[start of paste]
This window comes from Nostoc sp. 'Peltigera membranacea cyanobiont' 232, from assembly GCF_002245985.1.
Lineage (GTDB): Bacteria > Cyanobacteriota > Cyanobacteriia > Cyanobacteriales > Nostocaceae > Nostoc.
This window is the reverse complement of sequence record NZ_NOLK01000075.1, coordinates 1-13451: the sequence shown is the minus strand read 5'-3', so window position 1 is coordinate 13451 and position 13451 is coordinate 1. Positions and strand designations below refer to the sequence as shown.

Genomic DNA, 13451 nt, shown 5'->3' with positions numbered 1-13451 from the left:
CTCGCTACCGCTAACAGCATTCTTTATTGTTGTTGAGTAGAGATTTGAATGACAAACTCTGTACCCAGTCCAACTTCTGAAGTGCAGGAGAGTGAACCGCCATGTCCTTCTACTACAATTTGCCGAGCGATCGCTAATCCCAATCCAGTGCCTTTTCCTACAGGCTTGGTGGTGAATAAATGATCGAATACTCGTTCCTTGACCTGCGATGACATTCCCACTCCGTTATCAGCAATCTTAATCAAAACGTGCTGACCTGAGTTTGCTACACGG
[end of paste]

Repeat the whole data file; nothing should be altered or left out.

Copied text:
This window comes from Nostoc sp. 'Peltigera membranacea cyanobiont' 232, from assembly GCF_002245985.1.
Lineage (GTDB): Bacteria > Cyanobacteriota > Cyanobacteriia > Cyanobacteriales > Nostocaceae > Nostoc.
This window is the reverse complement of sequence record NZ_NOLK01000075.1, coordinates 1-13451: the sequence shown is the minus strand read 5'-3', so window position 1 is coordinate 13451 and position 13451 is coordinate 1. Positions and strand designations below refer to the sequence as shown.

Genomic DNA, 13451 nt, shown 5'->3' with positions numbered 1-13451 from the left:
CTCGCTACCGCTAACAGCATTCTTTATTGTTGTTGAGTAGAGATTTGAATGACAAACTCTGTACCCAGTCCAACTTCTGAAGTGCAGGAGAGTGAACCGCCATGTCCTTCTACTACAATTTGCCGAGCGATCGCTAATCCCAATCCAGTGCCTTTTCCTACAGGCTTGGTGGTGAATAAATGATCGAATACTCGTTCCTTGACCTGCGATGACATTCCCACTCCGTTATCAGCAATCTTAATCAAAACGTGCTGACCTGAGTTTGCTACACGG